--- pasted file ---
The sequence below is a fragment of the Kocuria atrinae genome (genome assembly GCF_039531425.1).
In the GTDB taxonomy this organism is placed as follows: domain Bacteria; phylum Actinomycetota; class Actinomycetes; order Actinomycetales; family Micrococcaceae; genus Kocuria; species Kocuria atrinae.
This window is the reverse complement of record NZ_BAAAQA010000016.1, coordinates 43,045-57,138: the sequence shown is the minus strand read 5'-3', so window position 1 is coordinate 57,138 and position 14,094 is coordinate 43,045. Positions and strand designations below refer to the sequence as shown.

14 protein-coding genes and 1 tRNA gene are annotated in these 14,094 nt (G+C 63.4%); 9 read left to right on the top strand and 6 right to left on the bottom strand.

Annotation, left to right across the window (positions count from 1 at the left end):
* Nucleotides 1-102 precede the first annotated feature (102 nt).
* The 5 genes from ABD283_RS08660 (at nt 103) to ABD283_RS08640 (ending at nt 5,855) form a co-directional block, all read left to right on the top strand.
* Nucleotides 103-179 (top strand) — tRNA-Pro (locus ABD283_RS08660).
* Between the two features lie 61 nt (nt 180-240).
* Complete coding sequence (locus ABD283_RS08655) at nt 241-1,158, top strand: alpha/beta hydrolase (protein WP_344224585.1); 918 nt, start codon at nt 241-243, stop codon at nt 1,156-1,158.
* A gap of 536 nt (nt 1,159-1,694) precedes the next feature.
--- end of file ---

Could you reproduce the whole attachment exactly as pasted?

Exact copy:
The sequence below is a fragment of the Kocuria atrinae genome (genome assembly GCF_039531425.1).
In the GTDB taxonomy this organism is placed as follows: domain Bacteria; phylum Actinomycetota; class Actinomycetes; order Actinomycetales; family Micrococcaceae; genus Kocuria; species Kocuria atrinae.
This window is the reverse complement of record NZ_BAAAQA010000016.1, coordinates 43,045-57,138: the sequence shown is the minus strand read 5'-3', so window position 1 is coordinate 57,138 and position 14,094 is coordinate 43,045. Positions and strand designations below refer to the sequence as shown.

14 protein-coding genes and 1 tRNA gene are annotated in these 14,094 nt (G+C 63.4%); 9 read left to right on the top strand and 6 right to left on the bottom strand.

Annotation, left to right across the window (positions count from 1 at the left end):
* Nucleotides 1-102 precede the first annotated feature (102 nt).
* The 5 genes from ABD283_RS08660 (at nt 103) to ABD283_RS08640 (ending at nt 5,855) form a co-directional block, all read left to right on the top strand.
* Nucleotides 103-179 (top strand) — tRNA-Pro (locus ABD283_RS08660).
* Between the two features lie 61 nt (nt 180-240).
* Complete coding sequence (locus ABD283_RS08655) at nt 241-1,158, top strand: alpha/beta hydrolase (protein WP_344224585.1); 918 nt, start codon at nt 241-243, stop codon at nt 1,156-1,158.
* A gap of 536 nt (nt 1,159-1,694) precedes the next feature.